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Airbus turmoil short-term boost for Boeing

A management shake-up at Airbus and its majority shareholder marks yet another sign of the turmoil at the European aircraft maker that could work to the advantage of rival Boeing.
/ Source: The Associated Press

A management shake-up at Airbus SAS and its majority shareholder marks yet another sign of the turmoil at the European aircraft maker that could work to the advantage of rival Boeing Co.

But some say the fact that Airbus and European Aeronautic Defence and Space Co. are moving quickly to try to solve those problems could pose challenges for Boeing in the long run, since it shows that Airbus is intent on rapidly turning its fortunes around.

On Sunday, Noel Forgeard, the co-chief executive of EADS, stepped down and was replaced by Louis Gallois, head of France's SNCF rail operator and former chairman of engine maker Snecma. EADS owns 80 percent of Airbus.

Airbus head Gustav Humbert also resigned and was succeeded by Christian Streiff, a former executive with building materials maker Compagnie de Saint-Gobain SA, EADS said in a statement.

The shake-up comes as Airbus is struggling to keep customers loyal amid production delays for its superjumbo A380. The European jetmaker also is fighting to win customers for its planned A350, and is widely expected to announce a redesign of the troubled aircraft.

The A350 would compete with Boeing's new 787, which has been very successful in the market in part because it promises to be more fuel-efficient than current models. The hot-selling 787 is one of the many signs of recent success at Boeing's commercial airplanes division, and also shows how the company has been able to capitalize off its rivals' problems.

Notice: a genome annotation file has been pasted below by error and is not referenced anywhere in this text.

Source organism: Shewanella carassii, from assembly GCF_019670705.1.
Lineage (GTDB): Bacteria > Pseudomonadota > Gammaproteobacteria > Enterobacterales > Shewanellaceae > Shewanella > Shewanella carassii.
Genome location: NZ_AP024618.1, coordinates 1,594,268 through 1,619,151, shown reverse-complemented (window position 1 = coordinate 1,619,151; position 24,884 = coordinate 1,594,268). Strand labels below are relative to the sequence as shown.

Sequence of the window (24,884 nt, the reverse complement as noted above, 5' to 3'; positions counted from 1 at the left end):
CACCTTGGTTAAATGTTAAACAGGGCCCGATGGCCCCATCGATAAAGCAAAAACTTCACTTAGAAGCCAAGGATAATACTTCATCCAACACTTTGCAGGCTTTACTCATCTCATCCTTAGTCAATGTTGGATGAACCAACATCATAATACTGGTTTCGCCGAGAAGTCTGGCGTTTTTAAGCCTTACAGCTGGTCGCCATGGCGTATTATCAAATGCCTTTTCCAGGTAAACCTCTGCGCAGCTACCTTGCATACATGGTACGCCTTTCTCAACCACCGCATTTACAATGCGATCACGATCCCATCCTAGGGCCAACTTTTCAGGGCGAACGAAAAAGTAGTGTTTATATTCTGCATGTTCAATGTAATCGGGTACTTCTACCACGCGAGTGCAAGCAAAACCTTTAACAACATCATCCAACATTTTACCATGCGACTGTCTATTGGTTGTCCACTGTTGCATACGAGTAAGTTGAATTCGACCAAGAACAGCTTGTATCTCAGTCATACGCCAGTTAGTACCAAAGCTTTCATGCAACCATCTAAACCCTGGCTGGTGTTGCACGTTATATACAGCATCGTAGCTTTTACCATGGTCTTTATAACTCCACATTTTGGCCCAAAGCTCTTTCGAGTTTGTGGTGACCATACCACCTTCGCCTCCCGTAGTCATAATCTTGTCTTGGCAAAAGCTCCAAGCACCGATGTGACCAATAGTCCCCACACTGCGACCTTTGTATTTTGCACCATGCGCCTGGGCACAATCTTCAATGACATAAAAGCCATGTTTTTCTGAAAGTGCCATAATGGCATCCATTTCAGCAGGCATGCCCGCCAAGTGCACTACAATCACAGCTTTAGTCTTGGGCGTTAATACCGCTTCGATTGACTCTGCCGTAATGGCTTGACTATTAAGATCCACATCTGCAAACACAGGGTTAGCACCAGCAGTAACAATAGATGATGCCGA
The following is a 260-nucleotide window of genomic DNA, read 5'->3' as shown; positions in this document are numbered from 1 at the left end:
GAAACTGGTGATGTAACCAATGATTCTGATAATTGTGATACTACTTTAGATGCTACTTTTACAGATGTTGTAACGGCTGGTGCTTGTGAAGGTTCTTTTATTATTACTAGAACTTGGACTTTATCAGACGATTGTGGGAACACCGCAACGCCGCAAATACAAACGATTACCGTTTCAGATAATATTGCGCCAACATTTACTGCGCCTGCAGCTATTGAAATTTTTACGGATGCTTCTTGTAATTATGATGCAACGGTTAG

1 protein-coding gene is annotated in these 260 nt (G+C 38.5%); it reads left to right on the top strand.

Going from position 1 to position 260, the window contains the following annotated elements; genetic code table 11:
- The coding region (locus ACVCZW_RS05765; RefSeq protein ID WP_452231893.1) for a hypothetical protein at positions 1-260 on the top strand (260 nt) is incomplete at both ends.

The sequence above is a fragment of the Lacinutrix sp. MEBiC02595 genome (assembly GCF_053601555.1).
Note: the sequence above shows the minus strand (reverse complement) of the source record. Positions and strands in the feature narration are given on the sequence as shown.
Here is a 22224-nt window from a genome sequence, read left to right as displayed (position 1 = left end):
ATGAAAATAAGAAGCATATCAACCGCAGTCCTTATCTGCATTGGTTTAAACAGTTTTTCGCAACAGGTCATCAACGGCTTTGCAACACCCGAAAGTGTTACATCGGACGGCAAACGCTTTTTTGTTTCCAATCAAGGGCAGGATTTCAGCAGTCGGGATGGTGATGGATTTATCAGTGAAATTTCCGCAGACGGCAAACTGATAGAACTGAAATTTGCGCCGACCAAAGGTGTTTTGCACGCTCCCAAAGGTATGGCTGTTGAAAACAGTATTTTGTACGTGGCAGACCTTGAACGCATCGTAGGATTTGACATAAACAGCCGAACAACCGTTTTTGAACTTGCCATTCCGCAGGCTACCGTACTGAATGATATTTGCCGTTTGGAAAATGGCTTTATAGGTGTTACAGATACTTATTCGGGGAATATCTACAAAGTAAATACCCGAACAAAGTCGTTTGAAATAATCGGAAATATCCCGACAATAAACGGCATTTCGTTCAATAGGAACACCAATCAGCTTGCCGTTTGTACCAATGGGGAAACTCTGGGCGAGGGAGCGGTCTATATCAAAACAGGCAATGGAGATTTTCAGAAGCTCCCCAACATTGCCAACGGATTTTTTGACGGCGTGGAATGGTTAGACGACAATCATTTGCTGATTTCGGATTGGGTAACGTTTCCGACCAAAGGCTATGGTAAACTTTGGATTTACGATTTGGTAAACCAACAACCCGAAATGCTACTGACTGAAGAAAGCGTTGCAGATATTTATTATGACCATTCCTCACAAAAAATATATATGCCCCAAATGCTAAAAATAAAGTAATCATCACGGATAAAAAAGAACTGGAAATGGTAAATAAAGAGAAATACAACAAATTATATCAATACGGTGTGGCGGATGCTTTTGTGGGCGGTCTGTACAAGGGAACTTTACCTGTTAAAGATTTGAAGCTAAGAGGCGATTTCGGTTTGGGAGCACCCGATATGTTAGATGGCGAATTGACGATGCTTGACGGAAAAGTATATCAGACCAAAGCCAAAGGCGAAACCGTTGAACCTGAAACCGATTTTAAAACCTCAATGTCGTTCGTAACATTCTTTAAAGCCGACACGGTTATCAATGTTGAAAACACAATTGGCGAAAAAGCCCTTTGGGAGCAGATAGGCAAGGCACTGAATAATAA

"Airbus is fumbling and stumbling and bumbling, and everything is going right for Boeing at the moment, so it's going to take years for Airbus to recover," said aviation analyst Scott Hamilton of Leeham Co.

But Hamilton lauded Airbus for moving swiftly to get rid of managers who seemed to be responsible for the company's troubles. He noted that it took Boeing years to recover from its own production crisis in the late 1990s.

Chicago-based Boeing stumbled badly when it attempted to significantly ramp up production of the 737 while introducing a new version of the plane, and Hamilton said one problem was that the company did not replace key people quickly enough.

"If this new successor to Gustav Humbert is the production whiz that he is purported to be, then they'll get things straightened out sooner rather than later," Hamilton said of Airbus.

Boeing spokesman Todd Blecher declined to comment on the rival company's management shake-up.

"It's inappropriate for us to discuss what's going on at EADS and Airbus in terms of their management," he said.